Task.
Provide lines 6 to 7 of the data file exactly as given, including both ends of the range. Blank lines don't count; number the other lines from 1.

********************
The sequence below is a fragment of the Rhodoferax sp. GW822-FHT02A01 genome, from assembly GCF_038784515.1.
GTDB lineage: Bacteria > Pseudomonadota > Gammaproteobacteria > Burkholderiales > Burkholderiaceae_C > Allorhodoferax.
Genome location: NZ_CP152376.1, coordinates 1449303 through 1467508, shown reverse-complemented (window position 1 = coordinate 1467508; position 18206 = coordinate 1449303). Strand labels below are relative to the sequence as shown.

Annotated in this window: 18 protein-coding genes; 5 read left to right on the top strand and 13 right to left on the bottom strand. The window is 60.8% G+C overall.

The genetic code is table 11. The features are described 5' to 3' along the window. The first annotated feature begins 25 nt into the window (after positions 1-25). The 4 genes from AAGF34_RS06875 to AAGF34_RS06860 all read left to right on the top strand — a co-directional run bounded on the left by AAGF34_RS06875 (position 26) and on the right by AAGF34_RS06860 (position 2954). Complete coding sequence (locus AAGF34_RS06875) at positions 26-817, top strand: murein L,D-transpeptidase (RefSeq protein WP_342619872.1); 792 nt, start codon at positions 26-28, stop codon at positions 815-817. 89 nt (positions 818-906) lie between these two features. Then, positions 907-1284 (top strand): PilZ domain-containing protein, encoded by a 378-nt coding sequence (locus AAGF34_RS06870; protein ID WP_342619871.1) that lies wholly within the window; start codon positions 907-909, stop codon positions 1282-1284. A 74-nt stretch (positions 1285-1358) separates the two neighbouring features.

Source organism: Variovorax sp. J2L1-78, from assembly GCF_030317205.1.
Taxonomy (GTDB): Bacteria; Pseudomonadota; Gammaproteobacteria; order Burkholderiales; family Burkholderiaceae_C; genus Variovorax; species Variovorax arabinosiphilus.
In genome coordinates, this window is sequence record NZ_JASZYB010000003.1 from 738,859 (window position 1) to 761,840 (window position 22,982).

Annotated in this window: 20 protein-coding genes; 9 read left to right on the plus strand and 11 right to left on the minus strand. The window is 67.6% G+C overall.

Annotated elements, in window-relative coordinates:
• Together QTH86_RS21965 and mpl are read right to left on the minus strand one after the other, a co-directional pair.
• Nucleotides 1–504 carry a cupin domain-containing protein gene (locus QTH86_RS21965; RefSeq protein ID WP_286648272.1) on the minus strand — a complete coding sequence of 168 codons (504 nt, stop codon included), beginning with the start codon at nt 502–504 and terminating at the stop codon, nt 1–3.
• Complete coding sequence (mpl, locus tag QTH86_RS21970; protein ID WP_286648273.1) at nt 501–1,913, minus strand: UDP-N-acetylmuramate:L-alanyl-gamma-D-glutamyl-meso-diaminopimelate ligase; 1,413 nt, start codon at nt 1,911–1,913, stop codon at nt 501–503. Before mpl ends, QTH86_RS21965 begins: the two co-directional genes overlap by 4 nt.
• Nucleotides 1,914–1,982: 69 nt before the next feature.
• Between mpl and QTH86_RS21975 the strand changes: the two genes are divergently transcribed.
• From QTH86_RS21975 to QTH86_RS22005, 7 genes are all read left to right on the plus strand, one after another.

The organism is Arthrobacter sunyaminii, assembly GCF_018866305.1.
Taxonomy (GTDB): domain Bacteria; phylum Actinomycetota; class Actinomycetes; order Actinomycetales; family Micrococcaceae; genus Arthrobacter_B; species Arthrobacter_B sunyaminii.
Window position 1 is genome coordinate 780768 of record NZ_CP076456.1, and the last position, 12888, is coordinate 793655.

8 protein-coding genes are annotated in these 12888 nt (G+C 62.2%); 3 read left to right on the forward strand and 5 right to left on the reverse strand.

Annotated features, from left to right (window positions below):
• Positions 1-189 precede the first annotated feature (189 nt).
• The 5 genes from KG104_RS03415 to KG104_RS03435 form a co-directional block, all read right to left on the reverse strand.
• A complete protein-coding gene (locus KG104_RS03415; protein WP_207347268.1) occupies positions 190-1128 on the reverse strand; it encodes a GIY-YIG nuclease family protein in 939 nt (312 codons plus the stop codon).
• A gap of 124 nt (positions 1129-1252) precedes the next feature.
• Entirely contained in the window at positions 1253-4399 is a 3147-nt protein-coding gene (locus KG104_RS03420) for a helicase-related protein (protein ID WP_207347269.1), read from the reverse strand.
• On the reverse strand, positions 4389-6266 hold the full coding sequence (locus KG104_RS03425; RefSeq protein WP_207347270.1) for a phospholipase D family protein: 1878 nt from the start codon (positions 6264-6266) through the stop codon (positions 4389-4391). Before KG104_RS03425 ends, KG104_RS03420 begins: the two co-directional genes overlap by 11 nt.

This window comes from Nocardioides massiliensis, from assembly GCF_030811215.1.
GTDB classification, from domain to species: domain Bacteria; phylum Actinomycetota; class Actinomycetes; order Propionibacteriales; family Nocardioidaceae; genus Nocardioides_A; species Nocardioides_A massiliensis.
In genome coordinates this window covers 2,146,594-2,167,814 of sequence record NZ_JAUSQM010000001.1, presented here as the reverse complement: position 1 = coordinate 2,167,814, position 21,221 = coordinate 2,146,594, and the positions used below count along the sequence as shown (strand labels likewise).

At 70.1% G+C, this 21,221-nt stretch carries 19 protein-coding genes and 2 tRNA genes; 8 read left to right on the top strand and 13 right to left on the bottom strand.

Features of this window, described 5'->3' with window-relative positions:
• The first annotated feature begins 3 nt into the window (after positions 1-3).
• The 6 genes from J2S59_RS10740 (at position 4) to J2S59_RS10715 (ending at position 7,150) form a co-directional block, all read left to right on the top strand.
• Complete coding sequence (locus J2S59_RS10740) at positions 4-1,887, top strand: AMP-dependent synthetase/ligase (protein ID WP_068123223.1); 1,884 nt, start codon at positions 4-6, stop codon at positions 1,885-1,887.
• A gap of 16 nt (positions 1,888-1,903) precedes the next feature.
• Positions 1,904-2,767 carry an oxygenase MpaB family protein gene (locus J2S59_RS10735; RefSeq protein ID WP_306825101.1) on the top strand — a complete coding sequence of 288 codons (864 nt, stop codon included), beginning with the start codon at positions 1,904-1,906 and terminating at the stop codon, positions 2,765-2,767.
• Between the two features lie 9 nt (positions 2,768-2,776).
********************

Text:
Source organism: Variovorax sp. J2L1-78, from assembly GCF_030317205.1.
Taxonomy (GTDB): Bacteria; Pseudomonadota; Gammaproteobacteria; order Burkholderiales; family Burkholderiaceae_C; genus Variovorax; species Variovorax arabinosiphilus.